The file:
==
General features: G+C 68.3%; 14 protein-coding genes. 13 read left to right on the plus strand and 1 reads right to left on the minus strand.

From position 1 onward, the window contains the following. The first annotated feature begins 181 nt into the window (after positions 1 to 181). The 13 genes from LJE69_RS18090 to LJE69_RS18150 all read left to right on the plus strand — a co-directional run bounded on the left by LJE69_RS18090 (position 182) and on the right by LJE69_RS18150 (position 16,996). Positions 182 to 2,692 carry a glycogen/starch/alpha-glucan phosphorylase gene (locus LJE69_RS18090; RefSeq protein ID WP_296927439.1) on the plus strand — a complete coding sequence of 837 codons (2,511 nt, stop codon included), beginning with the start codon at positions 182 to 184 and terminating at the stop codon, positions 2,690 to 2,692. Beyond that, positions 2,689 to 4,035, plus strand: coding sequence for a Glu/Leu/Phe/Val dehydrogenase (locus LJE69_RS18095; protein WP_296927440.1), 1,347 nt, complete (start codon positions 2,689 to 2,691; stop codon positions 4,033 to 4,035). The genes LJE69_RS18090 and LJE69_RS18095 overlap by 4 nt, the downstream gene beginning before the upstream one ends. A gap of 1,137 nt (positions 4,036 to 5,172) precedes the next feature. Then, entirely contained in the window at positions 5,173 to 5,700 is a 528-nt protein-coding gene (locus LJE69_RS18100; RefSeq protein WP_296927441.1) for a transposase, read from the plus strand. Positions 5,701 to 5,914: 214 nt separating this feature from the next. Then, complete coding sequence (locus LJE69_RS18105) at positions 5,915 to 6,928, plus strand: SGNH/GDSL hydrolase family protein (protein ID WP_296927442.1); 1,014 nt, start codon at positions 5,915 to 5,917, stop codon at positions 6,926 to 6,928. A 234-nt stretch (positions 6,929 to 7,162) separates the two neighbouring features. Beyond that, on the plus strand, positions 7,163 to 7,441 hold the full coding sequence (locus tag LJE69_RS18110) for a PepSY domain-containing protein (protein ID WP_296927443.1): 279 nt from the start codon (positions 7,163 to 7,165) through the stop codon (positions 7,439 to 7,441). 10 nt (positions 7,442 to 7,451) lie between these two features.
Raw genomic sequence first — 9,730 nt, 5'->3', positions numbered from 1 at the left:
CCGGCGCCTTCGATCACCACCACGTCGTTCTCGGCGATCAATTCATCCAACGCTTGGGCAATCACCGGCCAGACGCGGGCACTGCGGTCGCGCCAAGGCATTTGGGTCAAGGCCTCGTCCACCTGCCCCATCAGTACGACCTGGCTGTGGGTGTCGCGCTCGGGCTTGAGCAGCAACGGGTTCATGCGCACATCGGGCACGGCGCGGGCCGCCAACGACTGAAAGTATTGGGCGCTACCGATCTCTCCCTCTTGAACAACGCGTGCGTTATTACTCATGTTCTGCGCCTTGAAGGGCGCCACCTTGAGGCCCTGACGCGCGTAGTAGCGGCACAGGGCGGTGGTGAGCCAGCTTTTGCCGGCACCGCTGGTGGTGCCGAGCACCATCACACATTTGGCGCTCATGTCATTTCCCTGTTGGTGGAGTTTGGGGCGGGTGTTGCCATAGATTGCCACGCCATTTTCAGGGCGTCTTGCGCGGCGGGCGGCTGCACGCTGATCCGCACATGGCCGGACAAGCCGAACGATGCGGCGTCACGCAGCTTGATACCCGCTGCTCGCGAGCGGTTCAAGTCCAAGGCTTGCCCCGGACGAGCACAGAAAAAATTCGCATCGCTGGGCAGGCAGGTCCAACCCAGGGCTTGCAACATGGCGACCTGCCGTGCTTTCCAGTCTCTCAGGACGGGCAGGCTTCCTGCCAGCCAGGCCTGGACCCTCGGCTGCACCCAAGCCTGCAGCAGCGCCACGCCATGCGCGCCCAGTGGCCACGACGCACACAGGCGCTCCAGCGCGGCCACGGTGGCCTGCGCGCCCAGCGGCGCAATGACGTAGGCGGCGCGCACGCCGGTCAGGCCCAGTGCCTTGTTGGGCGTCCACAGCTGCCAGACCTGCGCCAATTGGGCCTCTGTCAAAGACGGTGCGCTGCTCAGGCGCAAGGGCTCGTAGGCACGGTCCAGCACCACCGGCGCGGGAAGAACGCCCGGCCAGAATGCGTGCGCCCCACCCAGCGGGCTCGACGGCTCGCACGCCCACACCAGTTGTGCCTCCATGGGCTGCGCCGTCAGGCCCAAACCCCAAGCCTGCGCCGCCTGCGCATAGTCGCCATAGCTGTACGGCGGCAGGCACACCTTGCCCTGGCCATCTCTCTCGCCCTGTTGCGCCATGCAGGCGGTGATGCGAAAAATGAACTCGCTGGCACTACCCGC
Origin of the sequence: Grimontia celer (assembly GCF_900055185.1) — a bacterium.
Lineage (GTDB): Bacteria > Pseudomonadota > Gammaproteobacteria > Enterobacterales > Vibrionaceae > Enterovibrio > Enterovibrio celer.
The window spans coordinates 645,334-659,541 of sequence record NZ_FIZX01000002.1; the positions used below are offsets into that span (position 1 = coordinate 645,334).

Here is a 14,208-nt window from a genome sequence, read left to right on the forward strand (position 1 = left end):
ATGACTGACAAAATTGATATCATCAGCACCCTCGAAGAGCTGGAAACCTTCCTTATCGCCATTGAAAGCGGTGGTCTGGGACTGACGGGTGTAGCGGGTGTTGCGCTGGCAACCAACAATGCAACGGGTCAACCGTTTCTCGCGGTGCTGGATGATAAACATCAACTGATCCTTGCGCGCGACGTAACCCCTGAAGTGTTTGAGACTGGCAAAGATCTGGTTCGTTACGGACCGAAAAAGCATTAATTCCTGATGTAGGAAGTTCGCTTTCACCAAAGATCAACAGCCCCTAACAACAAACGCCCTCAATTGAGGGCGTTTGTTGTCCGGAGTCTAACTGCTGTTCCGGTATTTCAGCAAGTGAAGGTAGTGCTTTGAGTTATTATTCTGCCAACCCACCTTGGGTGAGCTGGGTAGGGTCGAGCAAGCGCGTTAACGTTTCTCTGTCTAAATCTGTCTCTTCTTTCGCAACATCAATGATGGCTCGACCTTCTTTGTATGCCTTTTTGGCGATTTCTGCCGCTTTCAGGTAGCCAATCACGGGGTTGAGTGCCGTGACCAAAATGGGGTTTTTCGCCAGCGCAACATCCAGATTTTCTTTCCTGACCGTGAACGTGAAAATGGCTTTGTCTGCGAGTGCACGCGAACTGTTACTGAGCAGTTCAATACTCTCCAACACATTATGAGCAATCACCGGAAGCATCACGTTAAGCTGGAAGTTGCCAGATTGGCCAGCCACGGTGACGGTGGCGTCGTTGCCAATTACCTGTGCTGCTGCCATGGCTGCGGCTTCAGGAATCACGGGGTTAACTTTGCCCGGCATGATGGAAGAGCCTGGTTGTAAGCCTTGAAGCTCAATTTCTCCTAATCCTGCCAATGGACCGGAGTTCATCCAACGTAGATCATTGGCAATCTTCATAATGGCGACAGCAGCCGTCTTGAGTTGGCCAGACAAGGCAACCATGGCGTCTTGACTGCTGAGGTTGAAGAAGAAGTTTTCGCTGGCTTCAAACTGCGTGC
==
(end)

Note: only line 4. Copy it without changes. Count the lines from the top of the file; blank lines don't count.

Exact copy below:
CCGGCGCCTTCGATCACCACCACGTCGTTCTCGGCGATCAATTCATCCAACGCTTGGGCAATCACCGGCCAGACGCGGGCACTGCGGTCGCGCCAAGGCATTTGGGTCAAGGCCTCGTCCACCTGCCCCATCAGTACGACCTGGCTGTGGGTGTCGCGCTCGGGCTTGAGCAGCAACGGGTTCATGCGCACATCGGGCACGGCGCGGGCCGCCAACGACTGAAAGTATTGGGCGCTACCGATCTCTCCCTCTTGAACAACGCGTGCGTTATTACTCATGTTCTGCGCCTTGAAGGGCGCCACCTTGAGGCCCTGACGCGCGTAGTAGCGGCACAGGGCGGTGGTGAGCCAGCTTTTGCCGGCACCGCTGGTGGTGCCGAGCACCATCACACATTTGGCGCTCATGTCATTTCCCTGTTGGTGGAGTTTGGGGCGGGTGTTGCCATAGATTGCCACGCCATTTTCAGGGCGTCTTGCGCGGCGGGCGGCTGCACGCTGATCCGCACATGGCCGGACAAGCCGAACGATGCGGCGTCACGCAGCTTGATACCCGCTGCTCGCGAGCGGTTCAAGTCCAAGGCTTGCCCCGGACGAGCACAGAAAAAATTCGCATCGCTGGGCAGGCAGGTCCAACCCAGGGCTTGCAACATGGCGACCTGCCGTGCTTTCCAGTCTCTCAGGACGGGCAGGCTTCCTGCCAGCCAGGCCTGGACCCTCGGCTGCACCCAAGCCTGCAGCAGCGCCACGCCATGCGCGCCCAGTGGCCACGACGCACACAGGCGCTCCAGCGCGGCCACGGTGGCCTGCGCGCCCAGCGGCGCAATGACGTAGGCGGCGCGCACGCCGGTCAGGCCCAGTGCCTTGTTGGGCGTCCACAGCTGCCAGACCTGCGCCAATTGGGCCTCTGTCAAAGACGGTGCGCTGCTCAGGCGCAAGGGCTCGTAGGCACGGTCCAGCACCACCGGCGCGGGAAGAACGCCCGGCCAGAATGCGTGCGCCCCACCCAGCGGGCTCGACGGCTCGCACGCCCACACCAGTTGTGCCTCCATGGGCTGCGCCGTCAGGCCCAAACCCCAAGCCTGCGCCGCCTGCGCATAGTCGCCATAGCTGTACGGCGGCAGGCACACCTTGCCCTGGCCATCTCTCTCGCCCTGTTGCGCCATGCAGGCGGTGATGCGAAAAATGAACTCGCTGGCACTACCCGC